Phoebe B. Stanton, a retired art professor who guarded Baltimore's architectural taste during 33 years of speaking her mind on the city's Design Advisory Panel, died Wednesday of complications from heart disease and emphysema at Union Memorial Hospital. The Roland Park resident was 88.
A retired faculty member at the Johns Hopkins University, where she taught for 27 years, Dr. Stanton was a prolific writer, author and critic who was paid by the city to pass judgment on building projects. She last attended a Design Advisory Panel meeting in June.
"Baltimore has lost a real treasure," said Robert C. Embry Jr., who heads the Abell Foundation and as city housing commissioner hired Dr. Stanton as a consultant in 1970.
"She was a unique combination of someone who cared about the city's architecture and planning and was an expert. She was outspoken in her views. I can't imagine how we will replace her. She was a real hero of mine," Mr. Embry said.
Born in a Chicago suburb, Phoebe Baroody spent portions of her childhood in Lebanon. She earned her undergraduate degree from Mount Holyoke College and a master's degree from Radcliffe College. After graduate study at Stanford University, she earned a doctorate at Courtauld Institute of the University of London, where she studied with Nikolaus Pevsner, a British architectural historian.
In 1954, she moved to Chinquapin Parkway in Baltimore with her husband, Daniel J. Stanton, a planner and urban renewal administrator who died in 1966.
She lectured at Walters Art Gallery for a year and joined the Hopkins faculty in 1955. She also taught occasionally at Goucher College. She retired in 1982.
She won many academic honors, including a 1980 Distinguished Teaching of Art History Award from the College Art Association. She was praised for creativity in the classroom and "unfailing dedication to training the untutored eye."
"Goodness knows how many students and researchers she nurtured," said Elizabeth Shaaf, archivist of the Peabody Institute and friend. "She always had time for young people in the field seeking her guidance."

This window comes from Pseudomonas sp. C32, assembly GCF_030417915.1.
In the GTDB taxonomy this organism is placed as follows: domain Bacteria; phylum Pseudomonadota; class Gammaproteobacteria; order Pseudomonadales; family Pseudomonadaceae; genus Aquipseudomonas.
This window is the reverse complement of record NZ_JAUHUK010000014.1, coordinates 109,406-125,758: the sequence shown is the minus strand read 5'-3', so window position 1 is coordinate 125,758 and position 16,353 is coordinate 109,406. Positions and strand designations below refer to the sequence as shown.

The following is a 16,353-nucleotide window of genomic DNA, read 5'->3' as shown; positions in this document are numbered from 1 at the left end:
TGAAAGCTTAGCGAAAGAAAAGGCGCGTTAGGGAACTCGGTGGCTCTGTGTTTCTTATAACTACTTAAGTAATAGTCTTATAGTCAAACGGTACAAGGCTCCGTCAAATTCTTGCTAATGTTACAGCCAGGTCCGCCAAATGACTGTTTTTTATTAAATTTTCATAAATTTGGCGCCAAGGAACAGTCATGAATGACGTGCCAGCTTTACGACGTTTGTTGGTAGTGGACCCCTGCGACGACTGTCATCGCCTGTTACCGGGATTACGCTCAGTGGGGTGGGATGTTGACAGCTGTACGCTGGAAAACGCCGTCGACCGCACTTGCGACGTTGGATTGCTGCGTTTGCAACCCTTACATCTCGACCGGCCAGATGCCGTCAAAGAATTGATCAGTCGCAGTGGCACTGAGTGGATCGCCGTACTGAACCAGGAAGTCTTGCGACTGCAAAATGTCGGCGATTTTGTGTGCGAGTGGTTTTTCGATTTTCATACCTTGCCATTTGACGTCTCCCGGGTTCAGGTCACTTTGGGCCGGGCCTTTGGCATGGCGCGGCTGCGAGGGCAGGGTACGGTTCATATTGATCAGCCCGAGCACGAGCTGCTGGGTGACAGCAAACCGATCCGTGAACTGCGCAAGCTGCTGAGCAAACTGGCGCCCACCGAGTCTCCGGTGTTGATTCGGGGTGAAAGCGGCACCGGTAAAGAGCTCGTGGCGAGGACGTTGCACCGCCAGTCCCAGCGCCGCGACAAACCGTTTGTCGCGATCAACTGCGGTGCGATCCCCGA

Dr. Stanton became involved with Baltimore planning and preservation issues in 1963 when she joined the city's new Commission for Historical and Architectural Preservation, set up to safeguard Mount Vernon Place. She served on the panel for five years.
She wrote 54 articles dealing with architecture, sculpture and city planning for Sunday arts sections of The Sun from 1971 to 1976. One of her articles, "A Jewel Casket Wing for the Walters Art Gallery," was awarded the 1975 A.D. Emmart Prize for writing in the humanities.
"She was nobody's fool. She was not afraid to criticize the most sacred cow project in the city. She was quite outspoken," said Albert Barry, a former student who is a planning consultant and president of the Citizens Planning and Housing Association board.
"She brought the trained eye of a renowned architectural historian. She constantly encouraged the many architects who came before the panel to produce the highest-quality work. She really had a world-class knowledge and understanding of design and cities."
Colleagues recalled her many years on the city's Design Advisory Panel, where she chain-smoked cigarettes and talked bluntly about projects on the drawing board. They recalled that she would say, "That is ugly," when something displeased her. Observers likened her to a Greek chorus or called her the conscience of the panel.
"She liked simple, elegant, rational design," said Robert Quilter, a friend who is a city Department of Planning architect. "I can hear her saying when she didn't like something, 'That's too fussy.'"
Dr. Stanton wrote two books, The Gothic Revival & American Church Architecture, An Episode in Taste 1840-1856, published by Johns Hopkins Press in 1968, and Pugin, on 19th-century British architect Augustus Pugin, published in 1971 by Thames and Hudson.
Plans for services were incomplete.
She is survived by a son, Michael Stanton, chairman of the department of architecture and design at the American University of Beirut.